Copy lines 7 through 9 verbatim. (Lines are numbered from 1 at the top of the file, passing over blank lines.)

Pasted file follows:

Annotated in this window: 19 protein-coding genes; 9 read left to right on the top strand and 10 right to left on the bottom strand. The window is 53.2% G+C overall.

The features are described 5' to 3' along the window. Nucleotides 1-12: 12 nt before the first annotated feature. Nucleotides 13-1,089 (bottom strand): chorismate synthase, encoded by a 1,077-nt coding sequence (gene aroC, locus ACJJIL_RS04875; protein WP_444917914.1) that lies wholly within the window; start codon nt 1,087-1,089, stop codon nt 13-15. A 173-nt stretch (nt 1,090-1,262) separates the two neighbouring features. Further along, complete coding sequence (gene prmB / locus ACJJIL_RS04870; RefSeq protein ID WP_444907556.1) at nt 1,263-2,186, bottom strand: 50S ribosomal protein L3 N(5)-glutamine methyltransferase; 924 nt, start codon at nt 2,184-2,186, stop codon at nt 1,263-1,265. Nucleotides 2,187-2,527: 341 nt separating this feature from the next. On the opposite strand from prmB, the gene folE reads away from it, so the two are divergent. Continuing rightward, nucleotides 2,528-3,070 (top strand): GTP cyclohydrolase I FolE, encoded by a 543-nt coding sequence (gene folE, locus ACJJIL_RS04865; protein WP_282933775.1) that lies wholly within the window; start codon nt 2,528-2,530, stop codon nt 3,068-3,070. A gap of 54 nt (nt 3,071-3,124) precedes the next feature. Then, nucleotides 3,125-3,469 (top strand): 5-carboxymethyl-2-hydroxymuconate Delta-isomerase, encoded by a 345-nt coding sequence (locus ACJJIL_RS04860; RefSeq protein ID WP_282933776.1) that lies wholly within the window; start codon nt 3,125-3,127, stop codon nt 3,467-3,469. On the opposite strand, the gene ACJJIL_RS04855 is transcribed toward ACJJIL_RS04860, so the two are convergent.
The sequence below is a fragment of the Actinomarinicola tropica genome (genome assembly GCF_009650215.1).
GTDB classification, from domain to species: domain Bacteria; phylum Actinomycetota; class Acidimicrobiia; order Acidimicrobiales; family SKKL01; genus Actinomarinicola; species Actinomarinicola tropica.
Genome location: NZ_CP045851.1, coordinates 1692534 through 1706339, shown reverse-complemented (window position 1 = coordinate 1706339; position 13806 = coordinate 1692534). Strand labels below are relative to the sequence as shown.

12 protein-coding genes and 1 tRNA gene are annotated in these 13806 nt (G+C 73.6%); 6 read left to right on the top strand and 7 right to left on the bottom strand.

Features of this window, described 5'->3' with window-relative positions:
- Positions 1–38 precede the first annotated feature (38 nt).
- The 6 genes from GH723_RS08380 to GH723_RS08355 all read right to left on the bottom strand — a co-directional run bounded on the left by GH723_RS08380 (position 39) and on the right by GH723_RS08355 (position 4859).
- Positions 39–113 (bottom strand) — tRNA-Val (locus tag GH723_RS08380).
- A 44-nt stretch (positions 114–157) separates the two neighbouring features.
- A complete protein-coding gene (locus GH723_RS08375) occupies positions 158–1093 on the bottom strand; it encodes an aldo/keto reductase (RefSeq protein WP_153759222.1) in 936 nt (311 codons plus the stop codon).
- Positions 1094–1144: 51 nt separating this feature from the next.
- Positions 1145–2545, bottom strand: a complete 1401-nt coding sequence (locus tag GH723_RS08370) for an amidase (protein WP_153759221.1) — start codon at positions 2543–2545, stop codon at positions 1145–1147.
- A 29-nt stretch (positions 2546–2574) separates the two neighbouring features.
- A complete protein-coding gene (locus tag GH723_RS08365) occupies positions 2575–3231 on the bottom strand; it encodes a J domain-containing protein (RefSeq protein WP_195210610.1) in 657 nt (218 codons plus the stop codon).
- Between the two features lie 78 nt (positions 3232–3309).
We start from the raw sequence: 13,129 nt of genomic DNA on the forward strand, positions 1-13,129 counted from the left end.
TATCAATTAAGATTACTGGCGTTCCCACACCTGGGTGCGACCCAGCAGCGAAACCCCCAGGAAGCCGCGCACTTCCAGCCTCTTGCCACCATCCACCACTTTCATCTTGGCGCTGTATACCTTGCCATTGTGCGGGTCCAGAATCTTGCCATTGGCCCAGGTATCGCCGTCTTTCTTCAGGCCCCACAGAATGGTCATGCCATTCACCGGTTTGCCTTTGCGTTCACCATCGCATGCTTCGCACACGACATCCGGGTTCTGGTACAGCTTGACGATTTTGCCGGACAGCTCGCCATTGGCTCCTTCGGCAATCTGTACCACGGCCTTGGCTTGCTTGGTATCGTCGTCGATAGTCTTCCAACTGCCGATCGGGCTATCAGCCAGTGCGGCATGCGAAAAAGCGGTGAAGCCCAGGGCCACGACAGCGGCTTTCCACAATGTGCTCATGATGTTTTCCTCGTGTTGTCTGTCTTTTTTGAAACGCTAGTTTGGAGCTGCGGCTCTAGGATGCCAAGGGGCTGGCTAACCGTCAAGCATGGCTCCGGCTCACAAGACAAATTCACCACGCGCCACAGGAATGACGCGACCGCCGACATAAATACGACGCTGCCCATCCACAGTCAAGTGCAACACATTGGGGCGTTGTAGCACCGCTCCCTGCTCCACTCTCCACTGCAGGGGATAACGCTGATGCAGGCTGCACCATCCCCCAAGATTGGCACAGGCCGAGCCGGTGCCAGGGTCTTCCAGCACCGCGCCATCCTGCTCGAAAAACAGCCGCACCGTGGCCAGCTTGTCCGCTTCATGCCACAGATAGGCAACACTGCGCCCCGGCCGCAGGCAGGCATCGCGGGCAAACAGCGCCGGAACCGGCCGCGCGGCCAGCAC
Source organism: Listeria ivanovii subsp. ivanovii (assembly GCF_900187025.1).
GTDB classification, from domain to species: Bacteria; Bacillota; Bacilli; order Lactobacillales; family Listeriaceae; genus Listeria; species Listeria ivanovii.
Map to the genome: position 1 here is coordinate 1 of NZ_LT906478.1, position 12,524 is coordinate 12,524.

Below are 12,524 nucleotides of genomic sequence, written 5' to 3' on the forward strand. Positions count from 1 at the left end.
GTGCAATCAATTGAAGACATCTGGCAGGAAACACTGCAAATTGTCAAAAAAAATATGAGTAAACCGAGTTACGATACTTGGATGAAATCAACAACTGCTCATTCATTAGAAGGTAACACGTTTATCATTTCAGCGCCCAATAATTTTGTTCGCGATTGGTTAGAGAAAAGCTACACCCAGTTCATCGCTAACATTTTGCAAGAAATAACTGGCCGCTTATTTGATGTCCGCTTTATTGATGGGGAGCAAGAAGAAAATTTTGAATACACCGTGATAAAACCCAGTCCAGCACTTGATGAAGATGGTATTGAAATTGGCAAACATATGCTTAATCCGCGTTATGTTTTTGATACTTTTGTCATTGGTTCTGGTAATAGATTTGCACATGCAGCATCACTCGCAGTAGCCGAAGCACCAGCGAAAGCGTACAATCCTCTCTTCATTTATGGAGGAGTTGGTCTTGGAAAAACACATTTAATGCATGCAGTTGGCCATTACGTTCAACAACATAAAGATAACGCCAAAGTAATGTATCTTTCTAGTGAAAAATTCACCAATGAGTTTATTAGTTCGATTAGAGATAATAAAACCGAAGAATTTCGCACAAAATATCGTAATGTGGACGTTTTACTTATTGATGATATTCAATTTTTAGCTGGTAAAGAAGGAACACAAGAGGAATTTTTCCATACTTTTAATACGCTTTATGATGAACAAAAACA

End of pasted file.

Features of this window, described 5'->3' with window-relative positions:
- Positions 1–38 precede the first annotated feature (38 nt).
- The 6 genes from GH723_RS08380 to GH723_RS08355 all read right to left on the bottom strand — a co-directional run bounded on the left by GH723_RS08380 (position 39) and on the right by GH723_RS08355 (position 4859).